Meanwhile, in his book, Lectures in the Philosophy of Education: 1899, Dewey addresses the issue of social laws and customs entering into the classroom. In Lecture II, (34-35), Dewey writes that "It is impossible, in conceiving what powers of the individual are to be developed, to get beyond the prevalent social customs. We put content into the powers of the individual in terms of the existing social order." Further, Dewey writes that "The individual is educated as a member of a certain community and his education will be in relations to the state of society than and there existing." Social habit, he continues, "determines the standard of education."

And what is the "social habit" of contemporary American society at this juncture in U.S. history? One key, high-visibility element of present-day "social habit" is: if things don't go your way, go ahead and sue; hire a good lawyer who is looking for a lot of media attention, and take those (school officials) standing in your way to court. High school kids - and in many cases, their parents - do not like school districts telling them what to wear and when to wear it, and hence, as Dewey intimates, a social habit of the greater society becomes a dynamic in public schools.

SECOND POINT REGARDING "B": Regarding students having "more power and legal status" than schools and teachers: in the case of the lively "Creationism vs. Evolution" debate, the parents of the students - with or without their children's support - have set the rules for schools in many cases, when it comes to biology textbooks. For example, many cases of parents demanding that school boards reject certain textbooks - because they only taught "evolution" and not "creationism" - have made the news lately. In Texas, in Georgia, and also in Tennessee, parents are winning battles to overrule schools and teachers with reference to curriculum.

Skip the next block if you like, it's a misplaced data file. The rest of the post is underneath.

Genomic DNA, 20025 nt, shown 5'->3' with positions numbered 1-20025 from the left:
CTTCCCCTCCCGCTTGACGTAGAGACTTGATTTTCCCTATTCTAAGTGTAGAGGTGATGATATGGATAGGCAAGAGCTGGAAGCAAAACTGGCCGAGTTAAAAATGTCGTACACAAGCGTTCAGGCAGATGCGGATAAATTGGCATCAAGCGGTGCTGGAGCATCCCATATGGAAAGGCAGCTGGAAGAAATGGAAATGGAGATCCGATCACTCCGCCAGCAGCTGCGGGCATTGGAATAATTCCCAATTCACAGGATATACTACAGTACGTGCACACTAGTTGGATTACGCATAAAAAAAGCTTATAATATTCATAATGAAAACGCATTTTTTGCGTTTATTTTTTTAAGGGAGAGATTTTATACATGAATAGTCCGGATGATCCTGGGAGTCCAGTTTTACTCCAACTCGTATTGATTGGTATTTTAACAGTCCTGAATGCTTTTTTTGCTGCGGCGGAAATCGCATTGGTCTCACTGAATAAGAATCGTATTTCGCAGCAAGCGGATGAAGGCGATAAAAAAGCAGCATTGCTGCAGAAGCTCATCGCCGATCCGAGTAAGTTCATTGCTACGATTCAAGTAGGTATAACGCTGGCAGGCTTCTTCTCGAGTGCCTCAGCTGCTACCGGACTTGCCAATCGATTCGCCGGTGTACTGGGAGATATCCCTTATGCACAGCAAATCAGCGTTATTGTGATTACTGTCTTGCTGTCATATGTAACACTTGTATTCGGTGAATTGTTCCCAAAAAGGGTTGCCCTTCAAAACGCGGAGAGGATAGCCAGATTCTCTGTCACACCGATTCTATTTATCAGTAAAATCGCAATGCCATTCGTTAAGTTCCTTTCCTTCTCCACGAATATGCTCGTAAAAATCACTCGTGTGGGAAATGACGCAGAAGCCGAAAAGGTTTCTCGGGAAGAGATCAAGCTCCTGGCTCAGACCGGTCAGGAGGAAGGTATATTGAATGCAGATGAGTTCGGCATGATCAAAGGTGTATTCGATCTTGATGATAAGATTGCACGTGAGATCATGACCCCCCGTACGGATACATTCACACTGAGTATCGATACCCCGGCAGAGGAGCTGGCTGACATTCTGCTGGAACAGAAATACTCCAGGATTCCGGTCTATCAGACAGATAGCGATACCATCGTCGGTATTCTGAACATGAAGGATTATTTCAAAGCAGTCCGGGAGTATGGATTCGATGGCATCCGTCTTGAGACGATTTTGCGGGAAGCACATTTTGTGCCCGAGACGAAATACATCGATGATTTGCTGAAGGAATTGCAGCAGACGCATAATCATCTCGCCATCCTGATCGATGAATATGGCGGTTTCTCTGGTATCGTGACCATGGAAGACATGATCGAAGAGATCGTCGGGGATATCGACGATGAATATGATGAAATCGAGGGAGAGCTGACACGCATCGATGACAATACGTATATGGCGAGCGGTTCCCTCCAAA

The Blount County Board of Education (in Maryville, Tennessee) denied the adoption of three new biology textbooks because they teach evolution but do not cover creationism" (Hudson, 2003), the article explained. One board member, Mike Treadway, who voted against biology textbooks, was quoted as saying, "With the overwhelming references to evolution, I don't feel comfortable..." The vote was 2-1 against books without "creationism" in their pages, as four of the seven board members abstained from voting (in fear of retaliation one way or another from irate parents).

What did Dewey say about religion (which is what "creationism" really is) and schools curriculum? In his book, Education Today, in Chapter 6, "Religion and Our Schools" (76), Dewey writes: "...the responsibility for [the Church's initiation] belongs primarily to those within the churches." He also wrote that "...when the arguments for special religious education at special times and places by special means proceed from philosophic sources - from those whose primary premise is denial of any breach between man and the world and god, then a sense of unreality comes over me."


What did Dewey write about the study of democracy and of history? In his book, Democracy and Education, Dewey (p. 101) writes about democracy: "The superficial explanation is that a government resting upon popular suffrage cannot be successful unless those who elect and who obey their governors are educated." He added, "A democracy is more than a form of government; it is primarily a mode of associated living." As to history, he wrote (251): "History deals with the past, but this past is the history of the present... [and] perhaps the most neglected branch of history in general education is intellectual history." The greatest heroes in history are not "politicians, generals, and diplomatists," he wrote (253), but rather the "scientific discoverers and inventors..." On the subject of scientific discovery, Michael Glassman (Glassman, 2004), an avid Dewey researcher, explains that Dewey saw "the potential danger of overlooking new information as you came upon it," and saw "the value in the efficacy of empirical information humans discovered through inquiry..."

Along with the theme of inquiry, Dewey was very interested in inquiring about and examining the various definitions and aspects of "experience." According to an article in Transactions of the Charles S. Pierce Society (Shook, 2004), Dewey…